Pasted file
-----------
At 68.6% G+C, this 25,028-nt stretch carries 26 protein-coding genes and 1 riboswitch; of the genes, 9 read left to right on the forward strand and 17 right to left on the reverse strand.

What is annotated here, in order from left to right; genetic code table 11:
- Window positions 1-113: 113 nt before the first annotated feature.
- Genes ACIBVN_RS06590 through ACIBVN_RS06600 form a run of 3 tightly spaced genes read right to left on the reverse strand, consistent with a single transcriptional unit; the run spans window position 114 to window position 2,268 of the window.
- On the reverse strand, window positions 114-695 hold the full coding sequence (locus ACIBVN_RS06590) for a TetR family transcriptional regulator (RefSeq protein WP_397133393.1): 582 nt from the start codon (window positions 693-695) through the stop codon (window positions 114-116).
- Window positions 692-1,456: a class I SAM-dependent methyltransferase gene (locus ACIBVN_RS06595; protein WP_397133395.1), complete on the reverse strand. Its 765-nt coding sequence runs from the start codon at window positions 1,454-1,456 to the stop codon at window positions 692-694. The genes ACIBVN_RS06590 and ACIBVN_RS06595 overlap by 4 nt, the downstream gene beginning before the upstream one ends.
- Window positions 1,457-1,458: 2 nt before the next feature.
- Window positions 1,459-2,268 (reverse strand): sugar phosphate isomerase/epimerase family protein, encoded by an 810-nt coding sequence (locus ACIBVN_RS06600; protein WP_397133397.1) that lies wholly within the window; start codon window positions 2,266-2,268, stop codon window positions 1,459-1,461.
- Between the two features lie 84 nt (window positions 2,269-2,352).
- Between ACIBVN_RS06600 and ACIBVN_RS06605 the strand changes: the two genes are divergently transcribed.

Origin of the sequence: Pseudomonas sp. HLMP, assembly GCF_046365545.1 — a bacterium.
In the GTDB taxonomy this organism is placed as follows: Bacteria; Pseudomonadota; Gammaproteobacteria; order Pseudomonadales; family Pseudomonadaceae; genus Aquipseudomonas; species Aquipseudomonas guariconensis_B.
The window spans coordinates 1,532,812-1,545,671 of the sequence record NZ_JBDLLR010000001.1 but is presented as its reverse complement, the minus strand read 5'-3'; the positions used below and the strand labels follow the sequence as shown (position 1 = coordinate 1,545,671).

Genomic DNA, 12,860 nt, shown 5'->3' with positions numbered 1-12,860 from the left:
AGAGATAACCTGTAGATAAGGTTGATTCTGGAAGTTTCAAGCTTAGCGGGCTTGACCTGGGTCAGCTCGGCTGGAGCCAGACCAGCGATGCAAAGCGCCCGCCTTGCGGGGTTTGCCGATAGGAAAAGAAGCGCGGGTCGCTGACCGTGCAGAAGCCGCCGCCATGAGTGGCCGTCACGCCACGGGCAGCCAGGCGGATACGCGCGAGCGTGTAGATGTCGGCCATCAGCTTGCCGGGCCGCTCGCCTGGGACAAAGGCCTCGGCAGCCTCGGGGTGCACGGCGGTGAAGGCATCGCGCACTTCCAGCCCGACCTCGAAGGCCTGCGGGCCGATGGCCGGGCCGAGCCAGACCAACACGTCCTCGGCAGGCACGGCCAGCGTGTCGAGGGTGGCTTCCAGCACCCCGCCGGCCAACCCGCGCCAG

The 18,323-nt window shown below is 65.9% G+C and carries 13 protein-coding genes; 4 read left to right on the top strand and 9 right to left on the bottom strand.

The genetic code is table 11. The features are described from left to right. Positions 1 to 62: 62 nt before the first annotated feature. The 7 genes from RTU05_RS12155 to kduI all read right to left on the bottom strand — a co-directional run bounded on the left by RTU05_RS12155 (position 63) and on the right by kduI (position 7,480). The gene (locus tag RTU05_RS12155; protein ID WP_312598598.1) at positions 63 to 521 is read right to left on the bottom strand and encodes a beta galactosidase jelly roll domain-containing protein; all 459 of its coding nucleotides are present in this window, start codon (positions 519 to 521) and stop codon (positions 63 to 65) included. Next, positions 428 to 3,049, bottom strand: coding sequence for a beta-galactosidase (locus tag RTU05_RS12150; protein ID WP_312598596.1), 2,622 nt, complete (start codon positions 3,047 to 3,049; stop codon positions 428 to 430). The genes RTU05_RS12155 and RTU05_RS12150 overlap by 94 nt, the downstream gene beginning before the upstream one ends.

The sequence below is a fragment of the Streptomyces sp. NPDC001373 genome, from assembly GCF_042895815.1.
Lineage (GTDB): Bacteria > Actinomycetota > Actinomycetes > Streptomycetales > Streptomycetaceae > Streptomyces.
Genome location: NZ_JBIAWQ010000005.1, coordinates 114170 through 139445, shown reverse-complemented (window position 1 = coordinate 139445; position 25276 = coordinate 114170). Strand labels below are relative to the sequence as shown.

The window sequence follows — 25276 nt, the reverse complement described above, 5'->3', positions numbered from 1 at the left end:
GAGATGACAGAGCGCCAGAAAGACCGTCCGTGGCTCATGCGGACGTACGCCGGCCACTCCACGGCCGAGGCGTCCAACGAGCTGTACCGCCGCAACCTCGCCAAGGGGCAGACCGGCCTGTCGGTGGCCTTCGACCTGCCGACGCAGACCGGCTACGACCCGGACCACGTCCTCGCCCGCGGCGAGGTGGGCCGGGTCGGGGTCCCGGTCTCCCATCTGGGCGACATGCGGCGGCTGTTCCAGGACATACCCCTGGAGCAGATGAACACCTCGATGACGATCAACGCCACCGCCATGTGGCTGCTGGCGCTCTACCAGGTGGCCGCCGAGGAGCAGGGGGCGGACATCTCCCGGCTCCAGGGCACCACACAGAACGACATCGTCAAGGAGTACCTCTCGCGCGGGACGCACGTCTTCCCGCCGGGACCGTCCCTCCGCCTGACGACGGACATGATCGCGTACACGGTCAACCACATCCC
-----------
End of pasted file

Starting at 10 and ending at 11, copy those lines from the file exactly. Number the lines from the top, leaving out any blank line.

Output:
- Between ACIBVN_RS06600 and ACIBVN_RS06605 the strand changes: the two genes are divergently transcribed.

Origin of the sequence: Pseudomonas sp. HLMP, assembly GCF_046365545.1 — a bacterium.